- Political Corruption and Scandals in Japan by Matthew M. Carlson and Steven R. Reed
The conduct of Japanese politics and public administration has periodically been punctuated by corruption scandals, some more serious than others and certainly more consequential in terms of the effects on the political or bureaucratic careers, and even lives, of those involved.
As Matthew Carlson and Steven Reed make clear, the list is long of the types and episodes of political corruption that have come to public attention, including "bribery, embezzlement, bid rigging, fraud, the misuse of public funds, vote buying, and tax evasion" (p. 3). In terms of the examples discussed in their new book, the majority have involved garden-variety bribery, namely, politicians accepting "money for favors" (or influence peddling). In popular commentary, this has often been called "money politics" (kinken seiji), although Carlson and Reed eschew the term, preferring instead the more scholarly "corrupt exchange." Other forms of political corruption have comprised donors and donees (politicians) violating campaign finance laws or (other) election laws. As the authors relate, in one particular case, LDP Diet politician Nakajima Yōjirō transgressed on all three counts: breaking campaign finance and party subsidy laws, misusing political funds, vote buying, and accepting a bribe. Faced with jail, he took his own life. [End Page 266]
Carlson and Reed identify three major causes of political corruption. The first is "bad people," where the root cause lies in the faulty character of individuals. This supports what they call a "bad apple" definition and theory of corruption (p. 12) focusing on individuals behaving dishonestly. As an explanation for political corruption in Japan, however, it is rejected as too narrow because "eliminating dishonest individuals would not solve Japan's corruption problems" (p. 13). Much more serious kinds of corruption are "rooted either in organizations or in the incentives generated by political structures" (p. 12). These lead respectively to "standard operating procedure (SOP) corruption" (p. 14) with the focus on what goes on in public organizations (in local government, central ministries, political parties, local assemblies, the police force, etc.) and "systemic corruption," which stems from "the incentives created [for corrupt behavior] by political structures" (p. 12) such as the electoral system, campaign rules, and the party system. The authors' definition of political corruption as behavior that "perverts the functioning of the democratic process" (p. 15) accommodates all three types of corruption.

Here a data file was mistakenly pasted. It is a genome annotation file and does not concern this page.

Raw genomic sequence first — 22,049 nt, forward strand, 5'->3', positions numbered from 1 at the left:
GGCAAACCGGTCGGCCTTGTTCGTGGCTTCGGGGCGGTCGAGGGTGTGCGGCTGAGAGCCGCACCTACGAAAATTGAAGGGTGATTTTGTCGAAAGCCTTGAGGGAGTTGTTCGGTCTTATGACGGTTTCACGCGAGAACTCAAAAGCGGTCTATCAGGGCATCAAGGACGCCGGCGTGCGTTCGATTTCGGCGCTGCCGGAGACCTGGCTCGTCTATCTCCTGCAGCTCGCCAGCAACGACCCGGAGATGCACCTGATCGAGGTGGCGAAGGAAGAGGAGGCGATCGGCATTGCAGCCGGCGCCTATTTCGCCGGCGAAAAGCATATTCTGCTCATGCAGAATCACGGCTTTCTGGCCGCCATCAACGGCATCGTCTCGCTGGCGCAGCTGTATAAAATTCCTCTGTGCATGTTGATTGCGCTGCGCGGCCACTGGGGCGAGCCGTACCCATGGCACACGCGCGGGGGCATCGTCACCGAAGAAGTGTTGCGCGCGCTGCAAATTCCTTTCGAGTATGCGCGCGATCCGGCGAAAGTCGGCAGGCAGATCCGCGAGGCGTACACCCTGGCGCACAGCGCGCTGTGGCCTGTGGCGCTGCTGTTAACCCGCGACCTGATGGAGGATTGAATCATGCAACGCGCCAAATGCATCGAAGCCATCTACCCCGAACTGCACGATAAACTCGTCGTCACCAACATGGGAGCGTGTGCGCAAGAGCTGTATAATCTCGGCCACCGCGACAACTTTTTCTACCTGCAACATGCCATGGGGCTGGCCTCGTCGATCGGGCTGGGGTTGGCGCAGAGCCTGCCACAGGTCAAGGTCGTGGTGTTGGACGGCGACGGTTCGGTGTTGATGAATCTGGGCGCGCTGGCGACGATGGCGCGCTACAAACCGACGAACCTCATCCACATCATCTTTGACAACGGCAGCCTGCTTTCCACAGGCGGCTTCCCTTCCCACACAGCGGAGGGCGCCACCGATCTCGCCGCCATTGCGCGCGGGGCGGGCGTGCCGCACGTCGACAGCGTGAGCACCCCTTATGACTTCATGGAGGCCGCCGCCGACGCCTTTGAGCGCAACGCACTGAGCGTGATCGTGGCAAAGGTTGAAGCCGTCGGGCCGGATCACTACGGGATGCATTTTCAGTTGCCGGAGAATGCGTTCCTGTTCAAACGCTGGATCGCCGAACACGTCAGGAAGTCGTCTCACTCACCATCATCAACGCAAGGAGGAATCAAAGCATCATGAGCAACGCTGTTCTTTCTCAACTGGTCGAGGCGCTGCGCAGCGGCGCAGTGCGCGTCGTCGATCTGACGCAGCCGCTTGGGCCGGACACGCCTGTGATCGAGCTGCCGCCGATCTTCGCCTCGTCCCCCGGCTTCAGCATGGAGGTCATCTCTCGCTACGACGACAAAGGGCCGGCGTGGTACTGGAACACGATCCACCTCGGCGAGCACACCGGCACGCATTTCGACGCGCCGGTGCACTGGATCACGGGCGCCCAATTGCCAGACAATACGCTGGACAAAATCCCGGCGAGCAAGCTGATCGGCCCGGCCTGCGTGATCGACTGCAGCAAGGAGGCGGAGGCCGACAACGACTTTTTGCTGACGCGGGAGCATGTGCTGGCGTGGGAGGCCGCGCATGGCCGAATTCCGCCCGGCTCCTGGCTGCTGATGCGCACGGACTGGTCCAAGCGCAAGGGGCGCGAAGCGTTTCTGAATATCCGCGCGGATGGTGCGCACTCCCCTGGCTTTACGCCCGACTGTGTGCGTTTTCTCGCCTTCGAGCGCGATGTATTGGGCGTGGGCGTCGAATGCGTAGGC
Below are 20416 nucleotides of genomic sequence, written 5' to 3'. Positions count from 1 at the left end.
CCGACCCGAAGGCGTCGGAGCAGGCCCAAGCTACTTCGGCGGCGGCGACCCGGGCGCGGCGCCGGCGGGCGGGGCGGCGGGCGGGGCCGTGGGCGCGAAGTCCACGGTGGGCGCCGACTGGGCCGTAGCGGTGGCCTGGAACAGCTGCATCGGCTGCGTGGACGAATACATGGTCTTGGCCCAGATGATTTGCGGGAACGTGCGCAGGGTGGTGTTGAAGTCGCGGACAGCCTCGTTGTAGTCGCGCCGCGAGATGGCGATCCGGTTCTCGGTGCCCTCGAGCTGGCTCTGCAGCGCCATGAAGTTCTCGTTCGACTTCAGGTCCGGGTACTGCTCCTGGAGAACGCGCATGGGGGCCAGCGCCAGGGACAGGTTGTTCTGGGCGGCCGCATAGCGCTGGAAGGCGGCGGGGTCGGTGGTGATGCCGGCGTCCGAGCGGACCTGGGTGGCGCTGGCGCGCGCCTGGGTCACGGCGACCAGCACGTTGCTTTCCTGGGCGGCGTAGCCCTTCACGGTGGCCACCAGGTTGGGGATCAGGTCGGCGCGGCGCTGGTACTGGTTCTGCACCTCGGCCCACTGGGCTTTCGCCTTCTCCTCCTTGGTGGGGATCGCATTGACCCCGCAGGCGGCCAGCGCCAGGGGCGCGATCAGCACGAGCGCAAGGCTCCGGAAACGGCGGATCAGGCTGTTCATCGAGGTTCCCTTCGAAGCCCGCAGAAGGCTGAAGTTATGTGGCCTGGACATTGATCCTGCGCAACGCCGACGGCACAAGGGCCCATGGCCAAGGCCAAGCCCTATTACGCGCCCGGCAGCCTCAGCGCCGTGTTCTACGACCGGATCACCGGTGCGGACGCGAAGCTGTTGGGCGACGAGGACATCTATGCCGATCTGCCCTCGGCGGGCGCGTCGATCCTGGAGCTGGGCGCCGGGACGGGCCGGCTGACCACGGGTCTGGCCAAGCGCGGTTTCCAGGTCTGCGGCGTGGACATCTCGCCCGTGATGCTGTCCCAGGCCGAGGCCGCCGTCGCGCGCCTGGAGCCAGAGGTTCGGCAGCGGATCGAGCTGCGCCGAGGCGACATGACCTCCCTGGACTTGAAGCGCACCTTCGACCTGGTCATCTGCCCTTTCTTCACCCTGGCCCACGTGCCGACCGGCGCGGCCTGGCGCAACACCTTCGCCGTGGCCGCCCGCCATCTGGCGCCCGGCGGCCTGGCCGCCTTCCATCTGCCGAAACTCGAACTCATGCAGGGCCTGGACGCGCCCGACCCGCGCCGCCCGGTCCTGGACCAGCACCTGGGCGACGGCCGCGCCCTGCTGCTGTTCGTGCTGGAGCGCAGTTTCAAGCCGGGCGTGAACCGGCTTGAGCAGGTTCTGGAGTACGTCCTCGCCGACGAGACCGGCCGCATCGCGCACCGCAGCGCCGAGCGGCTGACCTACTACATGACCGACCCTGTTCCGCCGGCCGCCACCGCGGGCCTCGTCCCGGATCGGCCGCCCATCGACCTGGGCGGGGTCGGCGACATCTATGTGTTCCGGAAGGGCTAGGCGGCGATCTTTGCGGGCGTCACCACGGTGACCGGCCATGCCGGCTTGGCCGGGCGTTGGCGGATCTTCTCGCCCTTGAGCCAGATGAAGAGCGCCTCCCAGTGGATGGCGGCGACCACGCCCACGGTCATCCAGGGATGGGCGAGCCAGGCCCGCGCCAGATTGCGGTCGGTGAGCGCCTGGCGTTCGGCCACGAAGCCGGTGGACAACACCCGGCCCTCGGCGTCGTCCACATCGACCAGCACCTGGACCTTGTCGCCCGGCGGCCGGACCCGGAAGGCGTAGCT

The book also broadens its analysis to scandals not involving political corruption. These are divided into two major types: "embarrassment scandals" (p. 5), including sex scandals, and "policy failure scandals" (p. 7) involving bureaucratic, not political, corruption. Although bureaucratic corruption is not the major focus of the work, a whole chapter is devoted to "Bureaucratic Corruption and Political Scandals," and Carlson and Reed's conclusions are important. Defining bureaucratic corruption as "perverting the course of the administrative process" (p. 92), the book brings to light examples of bureaucratic malfeasance, criminal incompetence and negligence, and personal greed as well as complicity in the corruption of politicians—as the "other half" of the partnership between corrupt politicians and administrators, and as the third party in what former Prime Minister Kaifu Toshiki called the "triangle of corruption involving politicians, bureaucrats, and businesses"1 as well as interest group leaders. The picture that Carlson and Reed draw is of a bureaucracy whose reputation for being "clean and efficient" (p. 111) needs revising, particularly given the role of bureaucrats in a number of serious policy failure scandals, some of which are documented in the book.
Based on their prodigious research, Carlson and Reed tell a good story about many of the corruption cases and scandals that have plagued Japanese public life since the late 1940s, some with the sordid details included such as sex and campaign finance scandals. The unmistakable impression is that many Japanese politicians at all levels of government as well as bureaucrats, [End Page 267] organizational officials, interest group leaders, and business people have conducted themselves in a less than honest manner. Even when...